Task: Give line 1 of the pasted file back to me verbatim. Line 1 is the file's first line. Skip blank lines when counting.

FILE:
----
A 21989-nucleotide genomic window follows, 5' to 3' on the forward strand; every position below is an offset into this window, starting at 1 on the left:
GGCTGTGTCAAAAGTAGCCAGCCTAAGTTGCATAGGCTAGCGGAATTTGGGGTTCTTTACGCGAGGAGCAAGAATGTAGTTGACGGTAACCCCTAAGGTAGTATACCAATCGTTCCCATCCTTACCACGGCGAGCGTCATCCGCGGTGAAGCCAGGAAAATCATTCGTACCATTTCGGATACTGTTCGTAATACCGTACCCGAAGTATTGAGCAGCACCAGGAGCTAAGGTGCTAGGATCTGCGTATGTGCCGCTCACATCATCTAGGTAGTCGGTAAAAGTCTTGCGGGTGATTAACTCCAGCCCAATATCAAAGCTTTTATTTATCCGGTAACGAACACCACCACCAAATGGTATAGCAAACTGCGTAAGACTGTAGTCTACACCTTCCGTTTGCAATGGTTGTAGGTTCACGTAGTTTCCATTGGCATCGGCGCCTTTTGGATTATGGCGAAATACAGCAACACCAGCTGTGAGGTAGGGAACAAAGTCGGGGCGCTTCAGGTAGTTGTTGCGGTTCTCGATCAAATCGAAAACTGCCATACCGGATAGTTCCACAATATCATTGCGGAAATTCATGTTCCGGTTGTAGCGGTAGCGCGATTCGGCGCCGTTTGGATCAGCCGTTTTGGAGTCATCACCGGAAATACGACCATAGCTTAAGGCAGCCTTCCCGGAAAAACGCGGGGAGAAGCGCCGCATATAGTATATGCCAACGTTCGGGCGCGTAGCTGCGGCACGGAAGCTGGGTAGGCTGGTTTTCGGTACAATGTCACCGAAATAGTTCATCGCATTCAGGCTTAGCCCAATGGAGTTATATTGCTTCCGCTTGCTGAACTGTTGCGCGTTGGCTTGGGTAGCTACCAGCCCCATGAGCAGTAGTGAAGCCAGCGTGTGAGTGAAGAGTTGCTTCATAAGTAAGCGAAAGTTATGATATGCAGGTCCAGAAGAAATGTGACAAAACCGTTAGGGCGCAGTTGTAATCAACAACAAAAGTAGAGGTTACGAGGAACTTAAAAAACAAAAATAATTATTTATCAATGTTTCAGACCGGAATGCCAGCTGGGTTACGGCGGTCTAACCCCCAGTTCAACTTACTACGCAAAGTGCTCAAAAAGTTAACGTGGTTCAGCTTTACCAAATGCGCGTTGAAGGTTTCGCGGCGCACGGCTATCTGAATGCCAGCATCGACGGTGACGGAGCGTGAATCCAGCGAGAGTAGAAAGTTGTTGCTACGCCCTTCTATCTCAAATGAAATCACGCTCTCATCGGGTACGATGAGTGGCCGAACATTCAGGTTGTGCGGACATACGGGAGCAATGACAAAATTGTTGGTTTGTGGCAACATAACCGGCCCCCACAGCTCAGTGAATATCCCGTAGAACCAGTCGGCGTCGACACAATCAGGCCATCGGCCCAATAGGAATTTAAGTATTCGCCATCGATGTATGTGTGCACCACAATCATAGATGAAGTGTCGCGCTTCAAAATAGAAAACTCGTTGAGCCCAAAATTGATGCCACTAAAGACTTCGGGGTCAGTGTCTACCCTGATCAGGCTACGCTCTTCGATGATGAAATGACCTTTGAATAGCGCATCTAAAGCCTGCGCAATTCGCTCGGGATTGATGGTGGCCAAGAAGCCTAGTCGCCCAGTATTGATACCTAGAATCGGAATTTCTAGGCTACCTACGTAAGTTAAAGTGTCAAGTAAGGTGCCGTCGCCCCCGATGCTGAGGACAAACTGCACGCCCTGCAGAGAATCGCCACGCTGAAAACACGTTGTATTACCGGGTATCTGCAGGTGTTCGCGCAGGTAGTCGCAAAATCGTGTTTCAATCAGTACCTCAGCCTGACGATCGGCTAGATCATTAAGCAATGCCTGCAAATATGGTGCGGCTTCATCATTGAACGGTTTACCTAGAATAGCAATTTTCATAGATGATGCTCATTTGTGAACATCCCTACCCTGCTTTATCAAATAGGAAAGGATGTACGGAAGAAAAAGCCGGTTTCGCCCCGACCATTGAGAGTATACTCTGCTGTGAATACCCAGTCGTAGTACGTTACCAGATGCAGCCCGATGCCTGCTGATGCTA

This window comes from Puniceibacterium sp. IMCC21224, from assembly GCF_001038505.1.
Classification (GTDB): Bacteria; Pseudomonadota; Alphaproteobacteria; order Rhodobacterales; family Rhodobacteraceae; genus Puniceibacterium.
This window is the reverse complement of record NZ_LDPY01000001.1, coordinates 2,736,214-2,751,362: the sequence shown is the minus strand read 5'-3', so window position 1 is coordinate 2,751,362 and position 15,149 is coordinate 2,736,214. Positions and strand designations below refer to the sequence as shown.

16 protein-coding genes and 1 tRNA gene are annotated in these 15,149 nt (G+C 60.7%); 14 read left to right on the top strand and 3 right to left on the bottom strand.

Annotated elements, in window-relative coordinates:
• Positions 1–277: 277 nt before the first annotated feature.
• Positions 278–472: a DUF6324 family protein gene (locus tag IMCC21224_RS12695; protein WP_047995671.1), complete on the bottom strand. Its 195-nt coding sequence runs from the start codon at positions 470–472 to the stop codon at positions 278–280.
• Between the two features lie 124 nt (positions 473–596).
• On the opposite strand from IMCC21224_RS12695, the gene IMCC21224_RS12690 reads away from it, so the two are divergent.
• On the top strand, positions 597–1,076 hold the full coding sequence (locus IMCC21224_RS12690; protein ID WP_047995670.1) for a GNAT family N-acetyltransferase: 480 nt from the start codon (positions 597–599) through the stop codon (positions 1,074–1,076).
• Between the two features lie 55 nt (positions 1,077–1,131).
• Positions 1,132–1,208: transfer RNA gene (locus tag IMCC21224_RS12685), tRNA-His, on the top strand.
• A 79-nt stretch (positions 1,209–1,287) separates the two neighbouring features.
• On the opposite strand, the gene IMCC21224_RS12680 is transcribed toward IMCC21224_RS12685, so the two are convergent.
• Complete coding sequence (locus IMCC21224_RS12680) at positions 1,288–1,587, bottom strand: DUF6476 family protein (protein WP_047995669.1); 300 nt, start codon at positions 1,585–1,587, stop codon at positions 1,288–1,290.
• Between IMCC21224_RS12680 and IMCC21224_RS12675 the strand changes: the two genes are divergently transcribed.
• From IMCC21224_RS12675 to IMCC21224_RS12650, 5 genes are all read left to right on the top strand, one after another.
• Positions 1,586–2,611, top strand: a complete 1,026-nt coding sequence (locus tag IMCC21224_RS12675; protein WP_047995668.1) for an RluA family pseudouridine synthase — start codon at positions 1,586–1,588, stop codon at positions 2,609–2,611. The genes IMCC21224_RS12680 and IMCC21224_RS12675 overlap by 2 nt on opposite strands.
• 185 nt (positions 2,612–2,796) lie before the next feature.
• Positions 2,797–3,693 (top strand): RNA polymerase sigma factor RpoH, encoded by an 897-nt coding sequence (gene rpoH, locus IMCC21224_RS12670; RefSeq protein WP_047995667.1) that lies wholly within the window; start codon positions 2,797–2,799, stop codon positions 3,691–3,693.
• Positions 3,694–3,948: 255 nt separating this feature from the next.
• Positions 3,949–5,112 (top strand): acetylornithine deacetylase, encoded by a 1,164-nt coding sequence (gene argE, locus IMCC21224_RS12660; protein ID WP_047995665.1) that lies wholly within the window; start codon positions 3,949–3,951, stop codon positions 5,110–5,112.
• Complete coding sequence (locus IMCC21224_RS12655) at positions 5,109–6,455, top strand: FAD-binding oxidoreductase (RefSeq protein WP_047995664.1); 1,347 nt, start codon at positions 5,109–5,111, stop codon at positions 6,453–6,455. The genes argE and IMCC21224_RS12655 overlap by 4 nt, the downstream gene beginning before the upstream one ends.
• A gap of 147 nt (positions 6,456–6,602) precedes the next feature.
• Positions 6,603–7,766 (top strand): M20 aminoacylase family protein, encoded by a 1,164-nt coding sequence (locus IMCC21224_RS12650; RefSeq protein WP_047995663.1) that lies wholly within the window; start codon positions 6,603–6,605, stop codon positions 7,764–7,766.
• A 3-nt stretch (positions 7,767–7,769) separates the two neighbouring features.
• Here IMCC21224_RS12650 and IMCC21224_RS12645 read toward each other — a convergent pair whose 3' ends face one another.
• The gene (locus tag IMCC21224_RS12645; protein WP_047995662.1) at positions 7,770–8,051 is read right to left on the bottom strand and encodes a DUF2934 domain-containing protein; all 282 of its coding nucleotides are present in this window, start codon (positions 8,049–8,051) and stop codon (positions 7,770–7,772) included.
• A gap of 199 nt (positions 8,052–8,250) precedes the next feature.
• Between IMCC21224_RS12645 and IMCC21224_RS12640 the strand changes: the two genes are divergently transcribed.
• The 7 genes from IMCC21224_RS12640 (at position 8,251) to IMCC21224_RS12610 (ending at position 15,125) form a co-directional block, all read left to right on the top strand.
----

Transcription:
A 21989-nucleotide genomic window follows, 5' to 3' on the forward strand; every position below is an offset into this window, starting at 1 on the left: